Rhetorical Analysis Of ' A Thousand Acre ' By Jane Smiley

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This paper will be a unique interpretation coupled with an analysis of rhetoric in A Thousand Acre’s by Jane Smiley. This non-fiction novel is told in third person omniscient and is focused on the point of view of one of the main characters, Ginny Cook. A Thousand Acres was a modern-day retelling of Shakespeare’s King Lear; set on a large farm and small town in Iowa. This setting is important to the plot because it is more realistic compared to a far away mystical land that is detached from its audience. Smiley uses various rhetorical and literary techniques within her book to engage readers while still keeping to the basic storyline previously written by Shakespeare. Smiley’s use of language positively aids the imagery and emotions seen…show more content…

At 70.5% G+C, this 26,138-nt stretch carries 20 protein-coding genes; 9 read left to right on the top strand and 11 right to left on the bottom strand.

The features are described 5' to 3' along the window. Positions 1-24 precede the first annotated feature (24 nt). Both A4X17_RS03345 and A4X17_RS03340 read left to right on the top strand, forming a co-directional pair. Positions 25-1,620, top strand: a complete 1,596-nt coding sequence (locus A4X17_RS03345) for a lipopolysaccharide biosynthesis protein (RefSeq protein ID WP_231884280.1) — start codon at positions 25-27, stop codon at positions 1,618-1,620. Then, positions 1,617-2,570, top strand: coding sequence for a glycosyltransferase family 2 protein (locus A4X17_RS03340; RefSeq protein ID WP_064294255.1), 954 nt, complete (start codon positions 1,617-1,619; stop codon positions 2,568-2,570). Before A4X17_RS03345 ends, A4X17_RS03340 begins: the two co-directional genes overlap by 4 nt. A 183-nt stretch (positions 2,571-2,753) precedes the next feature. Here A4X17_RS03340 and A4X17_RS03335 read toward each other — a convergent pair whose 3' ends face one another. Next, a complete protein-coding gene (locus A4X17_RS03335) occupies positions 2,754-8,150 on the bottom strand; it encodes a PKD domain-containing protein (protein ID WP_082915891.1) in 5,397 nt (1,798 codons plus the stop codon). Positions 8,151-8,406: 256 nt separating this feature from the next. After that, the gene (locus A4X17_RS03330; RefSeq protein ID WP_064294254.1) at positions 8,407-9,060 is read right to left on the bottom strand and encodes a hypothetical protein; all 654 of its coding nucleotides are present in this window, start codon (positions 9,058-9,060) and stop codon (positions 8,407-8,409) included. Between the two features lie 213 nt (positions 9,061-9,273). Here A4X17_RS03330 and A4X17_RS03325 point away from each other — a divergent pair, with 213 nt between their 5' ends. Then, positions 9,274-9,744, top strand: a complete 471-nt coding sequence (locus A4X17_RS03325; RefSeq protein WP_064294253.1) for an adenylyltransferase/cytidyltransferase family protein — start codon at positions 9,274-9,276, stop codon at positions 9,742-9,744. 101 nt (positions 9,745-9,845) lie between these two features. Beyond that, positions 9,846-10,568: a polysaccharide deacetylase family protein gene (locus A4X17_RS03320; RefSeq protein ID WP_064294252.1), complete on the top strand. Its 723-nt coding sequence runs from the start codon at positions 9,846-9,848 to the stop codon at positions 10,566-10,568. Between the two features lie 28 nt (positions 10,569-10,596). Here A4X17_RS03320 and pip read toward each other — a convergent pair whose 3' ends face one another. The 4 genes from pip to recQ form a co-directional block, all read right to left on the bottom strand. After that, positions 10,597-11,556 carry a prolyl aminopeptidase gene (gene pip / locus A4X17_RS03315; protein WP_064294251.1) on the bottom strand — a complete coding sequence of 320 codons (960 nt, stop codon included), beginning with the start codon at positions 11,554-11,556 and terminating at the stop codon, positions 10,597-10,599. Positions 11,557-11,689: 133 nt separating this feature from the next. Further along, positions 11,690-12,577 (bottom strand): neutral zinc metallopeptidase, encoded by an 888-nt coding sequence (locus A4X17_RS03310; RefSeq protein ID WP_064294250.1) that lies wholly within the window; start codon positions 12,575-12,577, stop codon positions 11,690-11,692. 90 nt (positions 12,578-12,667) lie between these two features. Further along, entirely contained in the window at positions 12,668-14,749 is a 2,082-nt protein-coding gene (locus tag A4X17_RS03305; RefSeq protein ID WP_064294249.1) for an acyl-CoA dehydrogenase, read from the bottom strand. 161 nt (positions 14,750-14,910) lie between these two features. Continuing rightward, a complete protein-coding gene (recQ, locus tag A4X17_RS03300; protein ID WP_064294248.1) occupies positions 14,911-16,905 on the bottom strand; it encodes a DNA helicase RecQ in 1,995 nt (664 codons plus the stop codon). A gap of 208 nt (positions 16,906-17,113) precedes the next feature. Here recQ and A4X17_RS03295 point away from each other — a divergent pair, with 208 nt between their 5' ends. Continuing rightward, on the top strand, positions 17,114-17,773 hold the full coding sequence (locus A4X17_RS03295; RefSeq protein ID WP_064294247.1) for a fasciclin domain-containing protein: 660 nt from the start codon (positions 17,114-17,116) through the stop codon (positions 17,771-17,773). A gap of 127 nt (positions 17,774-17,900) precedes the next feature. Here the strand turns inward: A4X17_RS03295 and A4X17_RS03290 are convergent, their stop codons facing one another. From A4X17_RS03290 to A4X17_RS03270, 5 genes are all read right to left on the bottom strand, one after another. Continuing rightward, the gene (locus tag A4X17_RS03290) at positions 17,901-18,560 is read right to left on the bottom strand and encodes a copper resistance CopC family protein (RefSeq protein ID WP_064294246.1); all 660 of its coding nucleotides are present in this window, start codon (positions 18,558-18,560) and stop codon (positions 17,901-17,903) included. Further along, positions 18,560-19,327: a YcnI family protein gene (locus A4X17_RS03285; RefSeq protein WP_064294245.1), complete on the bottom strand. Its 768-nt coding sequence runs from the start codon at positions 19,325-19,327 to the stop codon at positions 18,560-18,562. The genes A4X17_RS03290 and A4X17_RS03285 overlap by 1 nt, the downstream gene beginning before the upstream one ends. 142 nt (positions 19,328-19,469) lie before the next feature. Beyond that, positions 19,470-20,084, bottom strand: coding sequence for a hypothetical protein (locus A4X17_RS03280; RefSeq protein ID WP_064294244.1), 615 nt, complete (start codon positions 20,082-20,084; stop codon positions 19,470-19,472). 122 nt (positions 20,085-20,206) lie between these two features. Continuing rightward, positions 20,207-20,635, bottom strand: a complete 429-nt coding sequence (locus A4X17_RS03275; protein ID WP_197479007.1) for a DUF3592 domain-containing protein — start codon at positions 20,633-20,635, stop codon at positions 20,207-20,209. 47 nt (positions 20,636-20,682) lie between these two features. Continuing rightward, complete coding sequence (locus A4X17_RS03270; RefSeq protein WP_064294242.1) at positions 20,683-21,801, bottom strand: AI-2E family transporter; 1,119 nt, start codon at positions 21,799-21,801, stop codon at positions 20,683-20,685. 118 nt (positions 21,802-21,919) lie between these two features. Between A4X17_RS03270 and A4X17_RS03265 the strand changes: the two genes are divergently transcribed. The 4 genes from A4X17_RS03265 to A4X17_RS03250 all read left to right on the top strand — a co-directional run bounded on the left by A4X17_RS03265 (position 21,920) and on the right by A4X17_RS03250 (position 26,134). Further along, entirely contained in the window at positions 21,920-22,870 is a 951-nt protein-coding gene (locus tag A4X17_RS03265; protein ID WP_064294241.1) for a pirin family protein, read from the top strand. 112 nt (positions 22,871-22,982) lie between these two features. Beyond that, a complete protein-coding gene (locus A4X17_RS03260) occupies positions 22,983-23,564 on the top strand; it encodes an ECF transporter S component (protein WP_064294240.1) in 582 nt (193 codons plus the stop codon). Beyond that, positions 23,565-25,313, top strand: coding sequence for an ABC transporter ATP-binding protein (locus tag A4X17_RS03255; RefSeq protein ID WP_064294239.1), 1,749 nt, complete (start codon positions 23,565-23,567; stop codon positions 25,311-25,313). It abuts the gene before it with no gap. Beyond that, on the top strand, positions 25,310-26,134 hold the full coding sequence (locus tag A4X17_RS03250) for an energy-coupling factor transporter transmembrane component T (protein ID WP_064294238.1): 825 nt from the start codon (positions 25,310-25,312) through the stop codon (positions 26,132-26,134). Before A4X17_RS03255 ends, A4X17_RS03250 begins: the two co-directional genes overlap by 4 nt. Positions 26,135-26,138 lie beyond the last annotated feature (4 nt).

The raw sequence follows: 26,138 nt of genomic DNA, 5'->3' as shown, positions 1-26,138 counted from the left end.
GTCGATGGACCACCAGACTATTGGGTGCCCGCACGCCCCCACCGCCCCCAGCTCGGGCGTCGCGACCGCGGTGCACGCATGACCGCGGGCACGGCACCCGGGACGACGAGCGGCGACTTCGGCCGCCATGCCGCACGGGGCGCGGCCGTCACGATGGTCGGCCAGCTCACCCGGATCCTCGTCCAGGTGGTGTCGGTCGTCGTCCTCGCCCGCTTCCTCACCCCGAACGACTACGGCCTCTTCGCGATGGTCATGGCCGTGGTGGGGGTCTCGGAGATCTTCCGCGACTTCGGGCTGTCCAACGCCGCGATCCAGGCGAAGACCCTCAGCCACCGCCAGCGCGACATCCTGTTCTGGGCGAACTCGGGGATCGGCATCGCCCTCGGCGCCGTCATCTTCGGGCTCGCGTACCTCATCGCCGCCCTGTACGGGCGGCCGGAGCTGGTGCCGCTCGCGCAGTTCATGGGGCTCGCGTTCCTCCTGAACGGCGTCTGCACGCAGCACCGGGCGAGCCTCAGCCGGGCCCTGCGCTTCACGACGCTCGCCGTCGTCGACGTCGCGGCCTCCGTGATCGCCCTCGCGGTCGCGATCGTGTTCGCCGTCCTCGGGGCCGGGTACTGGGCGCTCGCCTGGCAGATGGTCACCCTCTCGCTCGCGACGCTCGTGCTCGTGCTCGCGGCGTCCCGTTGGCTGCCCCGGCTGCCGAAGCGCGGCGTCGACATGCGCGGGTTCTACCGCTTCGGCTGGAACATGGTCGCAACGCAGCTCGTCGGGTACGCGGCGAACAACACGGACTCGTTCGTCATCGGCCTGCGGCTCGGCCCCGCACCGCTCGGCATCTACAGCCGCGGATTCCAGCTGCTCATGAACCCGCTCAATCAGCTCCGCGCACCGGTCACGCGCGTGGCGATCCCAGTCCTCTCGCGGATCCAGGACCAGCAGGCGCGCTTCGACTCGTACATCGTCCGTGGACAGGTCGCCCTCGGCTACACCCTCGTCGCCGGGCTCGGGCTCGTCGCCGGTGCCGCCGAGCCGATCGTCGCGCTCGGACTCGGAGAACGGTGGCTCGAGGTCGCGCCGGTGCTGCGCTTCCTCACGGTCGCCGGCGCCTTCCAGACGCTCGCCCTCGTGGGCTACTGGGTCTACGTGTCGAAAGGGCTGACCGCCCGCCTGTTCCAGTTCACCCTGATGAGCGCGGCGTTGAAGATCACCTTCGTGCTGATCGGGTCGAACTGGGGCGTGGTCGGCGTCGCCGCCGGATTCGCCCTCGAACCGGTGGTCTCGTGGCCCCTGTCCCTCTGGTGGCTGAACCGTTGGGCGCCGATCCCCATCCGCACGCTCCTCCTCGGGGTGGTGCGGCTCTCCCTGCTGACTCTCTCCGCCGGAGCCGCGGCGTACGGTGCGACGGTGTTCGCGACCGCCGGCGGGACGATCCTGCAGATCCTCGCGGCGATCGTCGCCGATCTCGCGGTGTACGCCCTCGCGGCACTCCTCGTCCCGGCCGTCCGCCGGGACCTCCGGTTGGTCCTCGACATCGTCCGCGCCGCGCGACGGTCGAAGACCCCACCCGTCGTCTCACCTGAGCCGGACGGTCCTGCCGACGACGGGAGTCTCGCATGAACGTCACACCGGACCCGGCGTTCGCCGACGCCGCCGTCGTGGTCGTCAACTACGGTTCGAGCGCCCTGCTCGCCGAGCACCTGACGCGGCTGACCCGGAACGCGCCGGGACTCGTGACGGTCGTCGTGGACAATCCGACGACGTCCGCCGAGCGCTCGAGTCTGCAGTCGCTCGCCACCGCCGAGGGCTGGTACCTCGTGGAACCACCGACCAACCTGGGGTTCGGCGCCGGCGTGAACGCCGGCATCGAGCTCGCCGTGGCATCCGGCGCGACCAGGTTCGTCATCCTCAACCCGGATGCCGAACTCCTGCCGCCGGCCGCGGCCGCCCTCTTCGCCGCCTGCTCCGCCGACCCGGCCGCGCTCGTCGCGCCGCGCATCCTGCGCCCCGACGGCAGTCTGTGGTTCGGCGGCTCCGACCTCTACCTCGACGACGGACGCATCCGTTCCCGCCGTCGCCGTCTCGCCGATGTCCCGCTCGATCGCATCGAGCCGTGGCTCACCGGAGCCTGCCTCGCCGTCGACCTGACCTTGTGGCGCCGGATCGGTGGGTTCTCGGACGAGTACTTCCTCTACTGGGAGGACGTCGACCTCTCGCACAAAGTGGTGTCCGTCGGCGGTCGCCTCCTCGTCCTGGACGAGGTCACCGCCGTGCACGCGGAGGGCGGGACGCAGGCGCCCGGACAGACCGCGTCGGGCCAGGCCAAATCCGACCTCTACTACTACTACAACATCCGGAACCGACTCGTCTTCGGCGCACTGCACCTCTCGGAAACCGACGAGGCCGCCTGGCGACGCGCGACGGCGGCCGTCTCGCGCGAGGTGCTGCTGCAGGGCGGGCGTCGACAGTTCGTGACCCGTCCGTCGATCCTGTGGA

79). This quote shows how Ginny no longer puts her father first and that he Ginny even realizes that she is built off her presence in their community, “I was so remarkably comfortable with the discipline of making a good appearance!” (Smiley, pg. 701). Smiley uses a lot of imagery to describe what Ginny is feeling and experiencing that is effective at engaging the audience and almost puts them in her shoes. I personally felt as if I was next to Ginny throughout the whole novel due to this imagery and language. Larry Cook, father of Ginny, Rose, and Caroline as well as the main landowner of the thousand-acre farm, is the next character to be analyzed. He is introduced in the book as farmer that is looked up to by his community due to his success. He is the antagonist within the novel and slowly loses his sanity as the story progresses. This loss of sanity is due to Larry’s power and greed that take over him. It begins with his idea to retire and give his land evenly to Rose and Ginny, but after this massive life shift occurs he starts acting irrationally and lashes out at his previous caretakers. The foreshadowing of the major storm aligns perfectly with Larry’s final breaking point with Ginny, “His voice modulated into a scream, ‘Or tell me what I can do and what I can’t do. You barren whore! I know all about you, you slut.” (Smiley, pg. 452). After this, Rose talks to Ginny about their father raping them for years,

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